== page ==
Brownstein joked, “Partly that’s because we limited family to just the two of us.”

Marc came back to his father’s firm in 1990 and the collaboration has been extremely successful in the years since.

“If we disagree, we have a lively debate and that’s it. We share the same values. We want the same things for the business. We have never fundamentally disagreed and kept it there. We’ve always aligned our thinking.”

Marc worked as creative director at Brownstein Group for seven years and was the strategic lead for the agency. Over time he evolved into CEO as his father gradually pulled away from the business (although Berny Brownstein is still very much involved in the firm).

Brownstein Group employs 65 people and earned $10 million in revenue in 2008. The company has offices in Philadelphia and Seattle, with clients primarily located in the Mid-Atlantic states and Pacific Northwest. Major clients include Microsoft, Comcast, Ikea, ESPN, and Goretex.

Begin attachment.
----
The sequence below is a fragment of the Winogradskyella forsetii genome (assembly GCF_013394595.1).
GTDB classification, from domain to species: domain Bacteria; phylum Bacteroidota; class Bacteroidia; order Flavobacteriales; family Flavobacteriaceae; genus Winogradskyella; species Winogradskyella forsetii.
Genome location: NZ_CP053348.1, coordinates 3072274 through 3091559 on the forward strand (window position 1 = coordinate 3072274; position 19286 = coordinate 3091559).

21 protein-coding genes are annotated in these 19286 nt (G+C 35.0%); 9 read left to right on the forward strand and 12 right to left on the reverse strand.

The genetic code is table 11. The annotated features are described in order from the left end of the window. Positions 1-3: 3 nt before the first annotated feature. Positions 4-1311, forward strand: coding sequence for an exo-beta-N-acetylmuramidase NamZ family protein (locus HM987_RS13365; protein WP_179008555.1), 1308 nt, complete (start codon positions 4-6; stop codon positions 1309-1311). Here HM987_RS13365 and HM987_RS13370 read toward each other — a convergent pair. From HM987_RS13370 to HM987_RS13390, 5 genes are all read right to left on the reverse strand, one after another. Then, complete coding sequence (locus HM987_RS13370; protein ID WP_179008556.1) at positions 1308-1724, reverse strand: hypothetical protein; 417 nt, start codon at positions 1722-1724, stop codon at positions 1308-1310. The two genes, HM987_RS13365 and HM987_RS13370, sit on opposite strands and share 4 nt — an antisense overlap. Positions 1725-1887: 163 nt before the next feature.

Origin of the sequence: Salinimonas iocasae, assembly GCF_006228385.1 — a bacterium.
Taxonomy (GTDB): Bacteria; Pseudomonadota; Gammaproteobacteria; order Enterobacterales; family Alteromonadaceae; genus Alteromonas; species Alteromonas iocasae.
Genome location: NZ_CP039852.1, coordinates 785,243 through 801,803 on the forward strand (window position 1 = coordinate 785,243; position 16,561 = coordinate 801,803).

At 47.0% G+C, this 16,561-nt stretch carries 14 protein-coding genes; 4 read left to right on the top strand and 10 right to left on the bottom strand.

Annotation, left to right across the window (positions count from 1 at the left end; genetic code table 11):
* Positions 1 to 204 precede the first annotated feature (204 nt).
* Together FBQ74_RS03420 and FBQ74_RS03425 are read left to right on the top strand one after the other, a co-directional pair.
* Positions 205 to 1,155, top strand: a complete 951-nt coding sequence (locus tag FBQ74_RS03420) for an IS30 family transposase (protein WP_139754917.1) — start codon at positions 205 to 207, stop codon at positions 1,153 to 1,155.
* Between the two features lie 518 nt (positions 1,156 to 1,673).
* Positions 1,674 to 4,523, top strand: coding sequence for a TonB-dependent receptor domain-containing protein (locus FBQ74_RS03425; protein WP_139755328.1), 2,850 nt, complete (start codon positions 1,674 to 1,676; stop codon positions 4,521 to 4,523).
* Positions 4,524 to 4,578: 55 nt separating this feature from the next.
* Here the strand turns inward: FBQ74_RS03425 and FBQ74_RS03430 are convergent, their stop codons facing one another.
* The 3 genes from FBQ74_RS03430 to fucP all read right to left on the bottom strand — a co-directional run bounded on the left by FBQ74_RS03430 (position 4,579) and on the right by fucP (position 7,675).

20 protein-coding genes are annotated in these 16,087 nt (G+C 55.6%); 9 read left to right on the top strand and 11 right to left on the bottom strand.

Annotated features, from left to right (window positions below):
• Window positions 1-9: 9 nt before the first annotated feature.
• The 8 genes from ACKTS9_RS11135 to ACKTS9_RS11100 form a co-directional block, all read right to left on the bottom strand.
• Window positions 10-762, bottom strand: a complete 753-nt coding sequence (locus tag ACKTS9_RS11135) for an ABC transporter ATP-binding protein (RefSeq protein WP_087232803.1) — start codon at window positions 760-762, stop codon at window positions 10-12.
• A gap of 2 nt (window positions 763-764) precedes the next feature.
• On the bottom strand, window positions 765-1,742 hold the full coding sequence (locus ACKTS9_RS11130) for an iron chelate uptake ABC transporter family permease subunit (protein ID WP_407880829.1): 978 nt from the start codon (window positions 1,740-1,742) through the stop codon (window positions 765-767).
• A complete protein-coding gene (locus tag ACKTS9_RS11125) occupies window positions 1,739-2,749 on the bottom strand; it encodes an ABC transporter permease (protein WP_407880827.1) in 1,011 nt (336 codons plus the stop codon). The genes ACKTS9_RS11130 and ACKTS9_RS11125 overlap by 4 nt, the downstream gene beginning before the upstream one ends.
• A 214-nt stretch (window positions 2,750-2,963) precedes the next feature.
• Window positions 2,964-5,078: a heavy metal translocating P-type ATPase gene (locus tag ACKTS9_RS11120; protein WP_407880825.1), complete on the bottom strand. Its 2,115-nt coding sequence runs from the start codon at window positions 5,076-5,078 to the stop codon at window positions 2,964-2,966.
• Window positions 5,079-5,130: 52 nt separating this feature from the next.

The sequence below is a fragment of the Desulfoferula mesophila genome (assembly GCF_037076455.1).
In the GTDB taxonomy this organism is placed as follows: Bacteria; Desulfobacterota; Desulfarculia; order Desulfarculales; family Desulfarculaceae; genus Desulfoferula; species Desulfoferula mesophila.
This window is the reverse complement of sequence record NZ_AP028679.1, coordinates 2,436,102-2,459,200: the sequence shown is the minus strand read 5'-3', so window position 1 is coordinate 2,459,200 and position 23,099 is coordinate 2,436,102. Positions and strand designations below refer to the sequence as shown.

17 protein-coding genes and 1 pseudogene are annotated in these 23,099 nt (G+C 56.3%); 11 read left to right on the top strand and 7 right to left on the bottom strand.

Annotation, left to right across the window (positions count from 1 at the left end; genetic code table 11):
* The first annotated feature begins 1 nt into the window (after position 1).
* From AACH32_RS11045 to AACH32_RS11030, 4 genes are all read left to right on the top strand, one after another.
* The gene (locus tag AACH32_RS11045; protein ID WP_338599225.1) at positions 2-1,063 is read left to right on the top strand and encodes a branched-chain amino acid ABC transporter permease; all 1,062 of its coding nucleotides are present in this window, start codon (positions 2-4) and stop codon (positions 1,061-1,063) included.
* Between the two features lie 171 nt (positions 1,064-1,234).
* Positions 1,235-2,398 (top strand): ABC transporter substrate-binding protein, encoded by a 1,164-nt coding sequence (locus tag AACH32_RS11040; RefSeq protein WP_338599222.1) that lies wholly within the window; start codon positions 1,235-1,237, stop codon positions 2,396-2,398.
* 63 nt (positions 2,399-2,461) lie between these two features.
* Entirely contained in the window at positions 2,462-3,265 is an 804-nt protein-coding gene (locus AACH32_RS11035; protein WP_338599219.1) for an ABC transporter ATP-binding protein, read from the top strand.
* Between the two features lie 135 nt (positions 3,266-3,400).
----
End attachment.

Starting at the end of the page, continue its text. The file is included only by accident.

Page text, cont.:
“We’re a brand communication company,” Marc told me. “We create unique brand identities for clients. But we’re digitally centered as an agency, which means that we’re non-traditional. Instead of thinking TV commercials, we’re thinking, ‘Where are the customers and how do we reach them?’”

That means going outside usual advertising venues.

“It might mean using Twitter,” Marc continued. “For Ikea, we manage their global Facebook page. Our public relations team is managing blogs and writing on websites.”

Brownstein said the company repositioned for the digital era about 10 years ago. They created a firm that built and marketed websites, which put them ahead of the curve in responding to the internet age.

Asked how he leads people, Marc stressed the importance of common ideals and goals.

“People may have different personalities,” he said, “but what align them are shared values. We’re clear about our core values. I want people who take smart risks. I want people who have sweaty palms in terms of their ideas, because their ideas scare them a little. I want people with fi re in their bellies. I want people with integrity. I want wickedly smart people. I want people who think about ‘we’ rather than ‘me.’ The culture is very strong here and weeds out people who interview well, but who don’t really share those values.”

As CEO, Marc travels a lot and spends about 50% of his time on business development with new and current clients. Like many chief executives I interviewed, he’s never complacent.